I know, I know, I spend way too much time ranting about work in the emergency department. But after some recent shifts, my box of rants is full once more. And what I want to point out is the enormous struggle of the mid-sized emergency departments in America today.
I know this is a problem; I work in them, and I know and talk with people who work in them. It’s getting harder all the time. So what is that mid-sized ED? For purposes of my discussion, I’d say (depending on coverage) somewhere from 16,000 to 40,000 visits per year. Now that’s not scientific, that’s just for the sake of discussion, and based on personal experience.
I’d love to hear commentary from readers, because I’m trying to figure it all out. But let me start with a story. When I was fresh out of residency, I worked at dear old Oconee Memorial Hospital in Seneca, SC. Our volume as I recall was around 23 to 25k per year. We had pretty good coverage at first, with three 12 hour physician shifts a day. Patients were sick, but we moved them through. And when I worked nights, I remember that it wasn’t unusual for me to lie down about 3 a.m. and sleep till 7 a.m.
Fast forward. Even at my current job where I see 19k per year, there’s barely a night when patients don’t come in all night long. So is volume spread out more? Maybe. Are patients sicker? Possibly. I think some of this may be that patients have no primary care, and so they don’t even have an option to “wait ’till morning.” In addition, a large number of patients (in all EDs) are jobless. So in their defense, 3 a.m. is as good as 3 p.m. when you don’t have to go to a job in the morning. (I’m not disparaging; but I do think this is true. Think about your teenagers who sit up all night in the summer if they don’t have jobs!)
I also wonder if our patients are sicker. I mean, medicine is pretty amazing nowadays, and people who would certainly have died when I was in medical school now repeatedly survive significant heart failure, MI, stroke, pulmonary embolism, respiratory failure, various infections and all sorts of problems. And when they do, they have to come back to the ED frequently.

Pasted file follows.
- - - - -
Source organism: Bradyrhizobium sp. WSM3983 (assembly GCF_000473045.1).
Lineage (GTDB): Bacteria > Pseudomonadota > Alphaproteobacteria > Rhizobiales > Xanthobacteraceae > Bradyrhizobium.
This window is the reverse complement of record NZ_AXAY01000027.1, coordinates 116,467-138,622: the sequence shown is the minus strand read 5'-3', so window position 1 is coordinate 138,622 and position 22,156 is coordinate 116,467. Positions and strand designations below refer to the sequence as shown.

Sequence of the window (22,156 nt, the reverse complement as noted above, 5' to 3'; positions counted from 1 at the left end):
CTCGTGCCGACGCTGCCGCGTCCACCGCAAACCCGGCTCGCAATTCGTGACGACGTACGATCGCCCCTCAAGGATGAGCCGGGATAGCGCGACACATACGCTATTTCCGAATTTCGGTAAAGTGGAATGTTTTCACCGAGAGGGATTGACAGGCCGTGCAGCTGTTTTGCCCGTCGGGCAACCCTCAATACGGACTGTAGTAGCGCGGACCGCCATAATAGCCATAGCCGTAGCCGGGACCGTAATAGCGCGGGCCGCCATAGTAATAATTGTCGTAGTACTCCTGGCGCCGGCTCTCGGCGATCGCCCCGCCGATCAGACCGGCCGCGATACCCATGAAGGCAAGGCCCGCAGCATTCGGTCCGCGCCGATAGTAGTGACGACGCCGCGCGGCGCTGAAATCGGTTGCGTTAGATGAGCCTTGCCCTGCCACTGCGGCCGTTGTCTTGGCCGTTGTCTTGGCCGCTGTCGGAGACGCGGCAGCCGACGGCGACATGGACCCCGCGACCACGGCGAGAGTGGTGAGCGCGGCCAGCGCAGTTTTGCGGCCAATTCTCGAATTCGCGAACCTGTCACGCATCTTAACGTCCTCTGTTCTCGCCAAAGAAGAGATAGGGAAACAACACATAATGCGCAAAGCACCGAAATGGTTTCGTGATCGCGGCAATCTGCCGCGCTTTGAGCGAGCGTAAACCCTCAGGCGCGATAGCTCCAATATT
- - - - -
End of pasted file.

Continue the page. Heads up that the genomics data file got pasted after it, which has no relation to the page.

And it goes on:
For those with docs in the community, I’m sure the offices are crazy busy all the time. Even those docs have patients they just can’t squeeze into appointments. They use the ED. And maybe, just maybe, our patients are much more “medicalized” than before. So much of what the emergency departments see is really psycho-social. Anxiety, depression, suicidality, substance abuse. The numbers of these conditions seem to be exploding, and they can seldom afford primary care, much less mental health care. The all-night ED is the place they go.
And there is a subset of patients who use the emergency department for entertainment or convenience; rides, snacks, a way to avoid arrest. “Officer, I … have … chest pain!” These also take time and space.
So what happens is all of this descends on departments with limited resources and staff. And all day, and all night, one physician or two, maybe a PA or NP, struggle to sift through five or six chest pains alongside two stroke alerts, a suicidal overdose, two septic senior citizens, a dialysis patient who missed two appointments and has a potassium of 10 and a femur fracture. Add to that the family of five with head colds. Sure, this is what we do. We are emergency physicians and nurses and mid-levels. But into this mix, in the mid-sized department, recall that there is: no cardiologist, no neurologist, no psychiatrist or counselor, sometimes no available ICU beds, possibly no pediatrician and definitely no dialysis in the hospital.
The day is spent sorting, stabilizing, making phone calls, transferring and waiting for ambulance or helicopter to become available. All the while? Sifting through very cumbersome and inefficient computer documentation systems designed for billing not flow. And being scrutinized for throughput, time stamps, protocols, national standards, Medicare rules, re-admissions and all that mess.
I really don’t want to sound like a complainer. What I’m concerned about is 1) the safety of the patients and 2) the physical and emotional health of the caregivers. At the end of the day, we’re all exhausted. And so much is going on that we can barely find the obvious stuff, much less the subtle things that can also kill.
It sometimes seems as if departments are intentionally understaffed to save money. I understand that it’s expensive to have doctors, nurses, etc. But administrators get mad at folks “standing around,” without realizing that in the chaos and suffering of the ED, sometimes it’s really important to “stand around.” To breathe, to think, to rest, to gather oneself, to look up a condition or problem, to debrief. To eat. To pee.
I think that the world of medicine has decended on the emergency department. I know that we handle it valiently. But I don’t think it’s safe; and it’s nowhere as unsafe as in the relatively under-staffed and under-equipped mid-sized community hospitals of the world.
I’m proud of what we do. But some days, most days, I wonder how we do it.
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